The man who wanted to ground the executive jets
No haircuts for us, growls Roy Vermos.
Roy Vermos' career is nothing short of brilliant. At age 39, meaning he's still considered "young," Vermos leads Psagot, one of the biggest brokerages in Israel. He controls more than NIS 110 billion of the public's assets, in provident and mutual funds and ETFs. He rules over 700 workers and is involved at every level of the company.
Last year was a hard one. As the crisis unfolded, Vermos was under terrific strain. Psagot itself had heavy debt, from borrowing more than NIS 800 million to buy provident and mutual funds before the crash. Everything seemed to be collapsing. Clients were fleeing, fees were vanishing and the very model of brokerages suddenly seemed questionable. Vermos, a man who hates risk and sees dire scenarios, feared the worst.
Twelve months later, it proved to be a great year for Vermos and Psagot. From a large company, Psagot turned into a virtual gorilla. It slammed into fund management, buying Gadish from Bank Hapoalim and later provident funds with NIS 19 billion in managed assets from the collapsing brokerage Prisma. Psagot became the biggest provident fund manager in town, with NIS 45 billion in managed assets.
In retrospect, it turns out that Vermos hit the jackpot. The prices Psagot paid for funds in 2007 and 2008 seemed appropriate at the time, but proved to be too high. Buying Prisma's funds was a dramatic move, but mainly, Vermos pulled it off at a low price and also got rid of some debt by buying the funds for stock.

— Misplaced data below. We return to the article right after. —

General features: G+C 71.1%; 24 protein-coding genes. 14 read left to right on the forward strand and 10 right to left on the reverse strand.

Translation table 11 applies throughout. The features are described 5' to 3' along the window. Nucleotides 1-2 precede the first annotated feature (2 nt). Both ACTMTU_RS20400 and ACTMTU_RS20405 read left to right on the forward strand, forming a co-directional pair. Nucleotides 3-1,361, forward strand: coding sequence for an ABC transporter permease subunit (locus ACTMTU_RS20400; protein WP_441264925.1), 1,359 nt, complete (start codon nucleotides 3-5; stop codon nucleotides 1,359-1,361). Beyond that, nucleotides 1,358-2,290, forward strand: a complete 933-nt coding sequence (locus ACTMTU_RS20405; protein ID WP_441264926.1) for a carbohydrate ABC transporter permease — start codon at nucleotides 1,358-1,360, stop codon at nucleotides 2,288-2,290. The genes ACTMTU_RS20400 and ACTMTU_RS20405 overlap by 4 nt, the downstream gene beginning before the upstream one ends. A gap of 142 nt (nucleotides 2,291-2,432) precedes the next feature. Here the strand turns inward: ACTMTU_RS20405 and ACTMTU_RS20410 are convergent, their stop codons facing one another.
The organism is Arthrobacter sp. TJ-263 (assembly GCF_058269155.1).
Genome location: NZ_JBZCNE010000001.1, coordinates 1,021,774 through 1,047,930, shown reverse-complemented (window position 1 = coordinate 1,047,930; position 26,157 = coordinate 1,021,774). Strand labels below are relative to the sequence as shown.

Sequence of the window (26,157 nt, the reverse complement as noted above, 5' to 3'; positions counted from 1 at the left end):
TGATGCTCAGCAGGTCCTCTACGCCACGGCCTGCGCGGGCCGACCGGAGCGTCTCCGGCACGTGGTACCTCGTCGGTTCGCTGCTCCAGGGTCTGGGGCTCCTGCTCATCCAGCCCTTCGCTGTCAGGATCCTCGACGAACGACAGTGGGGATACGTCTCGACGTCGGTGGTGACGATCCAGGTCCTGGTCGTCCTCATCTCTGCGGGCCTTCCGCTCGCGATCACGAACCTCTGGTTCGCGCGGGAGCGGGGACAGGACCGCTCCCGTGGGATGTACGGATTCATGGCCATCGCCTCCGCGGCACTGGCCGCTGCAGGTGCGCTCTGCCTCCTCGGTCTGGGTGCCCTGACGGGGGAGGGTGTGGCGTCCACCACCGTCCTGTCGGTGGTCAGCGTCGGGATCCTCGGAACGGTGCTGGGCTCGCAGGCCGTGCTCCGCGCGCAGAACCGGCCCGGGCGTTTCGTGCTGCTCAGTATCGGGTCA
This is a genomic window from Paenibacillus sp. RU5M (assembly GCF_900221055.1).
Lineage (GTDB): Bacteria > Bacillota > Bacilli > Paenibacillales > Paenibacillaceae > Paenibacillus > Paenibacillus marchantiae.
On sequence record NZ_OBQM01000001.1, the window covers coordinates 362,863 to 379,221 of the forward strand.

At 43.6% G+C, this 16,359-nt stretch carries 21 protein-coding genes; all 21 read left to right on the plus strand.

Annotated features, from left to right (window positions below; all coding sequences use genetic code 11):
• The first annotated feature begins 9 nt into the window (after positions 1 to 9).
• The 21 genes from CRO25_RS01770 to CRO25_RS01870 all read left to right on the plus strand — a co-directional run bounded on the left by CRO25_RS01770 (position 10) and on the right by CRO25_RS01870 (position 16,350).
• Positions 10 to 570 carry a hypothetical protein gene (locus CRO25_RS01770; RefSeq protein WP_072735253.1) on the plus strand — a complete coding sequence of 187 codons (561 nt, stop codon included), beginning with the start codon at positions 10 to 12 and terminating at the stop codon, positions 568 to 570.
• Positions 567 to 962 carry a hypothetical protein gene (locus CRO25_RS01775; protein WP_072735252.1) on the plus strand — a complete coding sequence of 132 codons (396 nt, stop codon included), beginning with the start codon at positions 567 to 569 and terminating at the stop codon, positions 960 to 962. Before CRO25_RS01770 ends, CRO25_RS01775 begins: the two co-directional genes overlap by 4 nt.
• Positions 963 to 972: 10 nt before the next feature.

Unlike his peers, Vermos realized that while the banks may have been forced to sell their provident and mutual funds, they kept power to route clients to funds. Psagot therefore focused its marketing efforts on the investment advisers at the banks, not the general public. Since Psagot's funds also outperformed their peers, he gained tens of thousands of new clients.
He was also careful not to get into conflicts of interest with the banks, and to focus on asset management for the public. He eschewed launching a dealing room because of the potential conflict with the banks and closed Psagot's underwriting business for fear of conflicts of interest with clients.
No, he didn't foresee the crisis, and Psagot's clients hurt like everyone else. But Vermos rose to greatness in the local scene by spearheading the attack on tycoons who hoped to give their bondholders a "haircut," or at the least, to postpone repaying their debt.
"If a company can't repay all its debt, we will demand shares," Vermos stated. "We will demand that the owners sell their executive jets and do all they need to inject capital. Anybody who doesn't return the money, including interest and linkage, won't be able to recycle debt with us."
Vermos doesn't shy from the spotlight and he's repeated that theme several times. The result has been to force his rivals into taking the same aggressive position, including investment managers who'd rather have preserved their cuddly relations with the big businessman of Israel.
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